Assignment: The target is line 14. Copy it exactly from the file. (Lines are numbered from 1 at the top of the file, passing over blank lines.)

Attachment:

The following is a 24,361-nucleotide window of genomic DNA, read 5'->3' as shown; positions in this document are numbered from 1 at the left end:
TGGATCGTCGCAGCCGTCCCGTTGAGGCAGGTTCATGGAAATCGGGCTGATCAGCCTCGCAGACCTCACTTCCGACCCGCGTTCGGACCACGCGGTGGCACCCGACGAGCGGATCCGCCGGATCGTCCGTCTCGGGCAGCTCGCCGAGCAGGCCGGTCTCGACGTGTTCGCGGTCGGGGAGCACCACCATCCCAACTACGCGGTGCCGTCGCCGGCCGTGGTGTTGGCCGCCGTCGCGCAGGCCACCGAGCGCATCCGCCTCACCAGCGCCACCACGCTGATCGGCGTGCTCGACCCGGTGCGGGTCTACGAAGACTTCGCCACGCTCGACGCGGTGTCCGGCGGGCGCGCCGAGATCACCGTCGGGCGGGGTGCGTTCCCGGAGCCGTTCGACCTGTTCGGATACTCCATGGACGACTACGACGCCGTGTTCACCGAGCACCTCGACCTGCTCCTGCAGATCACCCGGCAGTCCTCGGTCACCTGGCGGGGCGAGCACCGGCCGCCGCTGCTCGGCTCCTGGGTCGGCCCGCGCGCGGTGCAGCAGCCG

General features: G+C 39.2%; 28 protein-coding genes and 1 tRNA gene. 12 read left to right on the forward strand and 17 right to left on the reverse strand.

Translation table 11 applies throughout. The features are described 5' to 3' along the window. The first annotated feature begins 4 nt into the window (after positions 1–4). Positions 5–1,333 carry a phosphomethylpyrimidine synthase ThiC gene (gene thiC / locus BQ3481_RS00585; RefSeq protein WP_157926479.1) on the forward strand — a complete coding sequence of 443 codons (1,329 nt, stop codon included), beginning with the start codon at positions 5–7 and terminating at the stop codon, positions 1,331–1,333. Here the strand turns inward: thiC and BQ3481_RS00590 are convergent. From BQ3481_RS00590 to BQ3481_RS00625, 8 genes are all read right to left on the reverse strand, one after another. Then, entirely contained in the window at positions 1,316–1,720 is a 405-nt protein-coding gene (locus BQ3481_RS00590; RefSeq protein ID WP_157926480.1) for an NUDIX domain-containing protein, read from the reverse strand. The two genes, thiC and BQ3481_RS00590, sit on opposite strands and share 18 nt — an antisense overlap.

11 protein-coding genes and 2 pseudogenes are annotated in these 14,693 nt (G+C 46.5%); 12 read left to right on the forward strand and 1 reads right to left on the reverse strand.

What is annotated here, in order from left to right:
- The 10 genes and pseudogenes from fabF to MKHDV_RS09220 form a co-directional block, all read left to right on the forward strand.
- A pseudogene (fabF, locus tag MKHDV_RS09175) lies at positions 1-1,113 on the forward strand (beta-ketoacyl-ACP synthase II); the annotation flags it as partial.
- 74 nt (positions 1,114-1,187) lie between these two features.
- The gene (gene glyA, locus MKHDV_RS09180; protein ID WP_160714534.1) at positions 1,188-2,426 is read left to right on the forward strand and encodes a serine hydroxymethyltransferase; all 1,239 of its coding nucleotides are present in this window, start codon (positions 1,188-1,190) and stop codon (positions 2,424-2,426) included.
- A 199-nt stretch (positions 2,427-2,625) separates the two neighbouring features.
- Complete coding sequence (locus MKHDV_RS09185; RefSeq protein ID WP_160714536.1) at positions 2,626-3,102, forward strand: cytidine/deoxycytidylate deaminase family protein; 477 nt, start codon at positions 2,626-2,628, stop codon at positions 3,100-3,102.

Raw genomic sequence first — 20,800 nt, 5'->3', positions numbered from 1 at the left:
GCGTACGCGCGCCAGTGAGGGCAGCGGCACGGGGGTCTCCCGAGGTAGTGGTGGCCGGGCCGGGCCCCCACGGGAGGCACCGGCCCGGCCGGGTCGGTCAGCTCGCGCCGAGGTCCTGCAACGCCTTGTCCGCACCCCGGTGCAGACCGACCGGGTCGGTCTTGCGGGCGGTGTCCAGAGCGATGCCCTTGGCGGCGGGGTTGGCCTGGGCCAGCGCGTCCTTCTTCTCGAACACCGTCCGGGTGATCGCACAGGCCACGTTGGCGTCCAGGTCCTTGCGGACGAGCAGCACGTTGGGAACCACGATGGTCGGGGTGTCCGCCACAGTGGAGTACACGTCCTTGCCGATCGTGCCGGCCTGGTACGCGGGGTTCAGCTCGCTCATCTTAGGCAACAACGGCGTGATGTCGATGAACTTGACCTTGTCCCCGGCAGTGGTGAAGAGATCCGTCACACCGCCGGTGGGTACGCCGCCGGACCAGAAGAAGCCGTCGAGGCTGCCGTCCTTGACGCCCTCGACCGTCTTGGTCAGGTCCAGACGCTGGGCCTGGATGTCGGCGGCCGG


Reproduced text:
GCGTACGCGCGCCAGTGAGGGCAGCGGCACGGGGGTCTCCCGAGGTAGTGGTGGCCGGGCCGGGCCCCCACGGGAGGCACCGGCCCGGCCGGGTCGGTCAGCTCGCGCCGAGGTCCTGCAACGCCTTGTCCGCACCCCGGTGCAGACCGACCGGGTCGGTCTTGCGGGCGGTGTCCAGAGCGATGCCCTTGGCGGCGGGGTTGGCCTGGGCCAGCGCGTCCTTCTTCTCGAACACCGTCCGGGTGATCGCACAGGCCACGTTGGCGTCCAGGTCCTTGCGGACGAGCAGCACGTTGGGAACCACGATGGTCGGGGTGTCCGCCACAGTGGAGTACACGTCCTTGCCGATCGTGCCGGCCTGGTACGCGGGGTTCAGCTCGCTCATCTTAGGCAACAACGGCGTGATGTCGATGAACTTGACCTTGTCCCCGGCAGTGGTGAAGAGATCCGTCACACCGCCGGTGGGTACGCCGCCGGACCAGAAGAAGCCGTCGAGGCTGCCGTCCTTGACGCCCTCGACCGTCTTGGTCAGGTCCAGACGCTGGGCCTGGATGTCGGCGGCCGG